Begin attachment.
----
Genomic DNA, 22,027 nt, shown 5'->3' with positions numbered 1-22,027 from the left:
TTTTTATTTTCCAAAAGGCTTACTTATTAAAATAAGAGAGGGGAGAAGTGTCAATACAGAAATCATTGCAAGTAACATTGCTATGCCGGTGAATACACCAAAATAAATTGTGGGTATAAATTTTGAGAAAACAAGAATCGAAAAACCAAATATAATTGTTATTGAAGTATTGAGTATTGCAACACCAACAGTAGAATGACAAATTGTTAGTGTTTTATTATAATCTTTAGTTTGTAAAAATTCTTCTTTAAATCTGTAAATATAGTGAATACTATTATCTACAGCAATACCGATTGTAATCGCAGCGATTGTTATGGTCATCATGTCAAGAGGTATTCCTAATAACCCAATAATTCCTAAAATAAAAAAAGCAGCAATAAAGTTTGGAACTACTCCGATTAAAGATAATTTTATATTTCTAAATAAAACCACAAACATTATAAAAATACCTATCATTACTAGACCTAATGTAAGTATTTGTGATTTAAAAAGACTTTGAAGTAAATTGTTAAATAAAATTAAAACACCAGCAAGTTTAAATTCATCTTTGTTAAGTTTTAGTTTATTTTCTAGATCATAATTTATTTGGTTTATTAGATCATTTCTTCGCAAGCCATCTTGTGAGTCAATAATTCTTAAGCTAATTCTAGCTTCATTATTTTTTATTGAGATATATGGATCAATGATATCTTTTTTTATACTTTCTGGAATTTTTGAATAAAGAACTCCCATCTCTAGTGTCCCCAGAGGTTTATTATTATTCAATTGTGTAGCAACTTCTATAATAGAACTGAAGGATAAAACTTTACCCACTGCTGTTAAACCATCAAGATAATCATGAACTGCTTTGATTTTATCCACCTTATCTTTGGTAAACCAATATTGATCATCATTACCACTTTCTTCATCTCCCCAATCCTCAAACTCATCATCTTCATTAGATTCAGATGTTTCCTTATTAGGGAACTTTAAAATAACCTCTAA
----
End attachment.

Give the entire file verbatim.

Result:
Genomic DNA, 22,027 nt, shown 5'->3' with positions numbered 1-22,027 from the left:
TTTTTATTTTCCAAAAGGCTTACTTATTAAAATAAGAGAGGGGAGAAGTGTCAATACAGAAATCATTGCAAGTAACATTGCTATGCCGGTGAATACACCAAAATAAATTGTGGGTATAAATTTTGAGAAAACAAGAATCGAAAAACCAAATATAATTGTTATTGAAGTATTGAGTATTGCAACACCAACAGTAGAATGACAAATTGTTAGTGTTTTATTATAATCTTTAGTTTGTAAAAATTCTTCTTTAAATCTGTAAATATAGTGAATACTATTATCTACAGCAATACCGATTGTAATCGCAGCGATTGTTATGGTCATCATGTCAAGAGGTATTCCTAATAACCCAATAATTCCTAAAATAAAAAAAGCAGCAATAAAGTTTGGAACTACTCCGATTAAAGATAATTTTATATTTCTAAATAAAACCACAAACATTATAAAAATACCTATCATTACTAGACCTAATGTAAGTATTTGTGATTTAAAAAGACTTTGAAGTAAATTGTTAAATAAAATTAAAACACCAGCAAGTTTAAATTCATCTTTGTTAAGTTTTAGTTTATTTTCTAGATCATAATTTATTTGGTTTATTAGATCATTTCTTCGCAAGCCATCTTGTGAGTCAATAATTCTTAAGCTAATTCTAGCTTCATTATTTTTTATTGAGATATATGGATCAATGATATCTTTTTTTATACTTTCTGGAATTTTTGAATAAAGAACTCCCATCTCTAGTGTCCCCAGAGGTTTATTATTATTCAATTGTGTAGCAACTTCTATAATAGAACTGAAGGATAAAACTTTACCCACTGCTGTTAAACCATCAAGATAATCATGAACTGCTTTGATTTTATCCACCTTATCTTTGGTAAACCAATATTGATCATCATTACCACTTTCTTCATCTCCCCAATCCTCAAACTCATCATCTTCATTAGATTCAGATGTTTCCTTATTAGGGAACTTTAAAATAACCTCTAA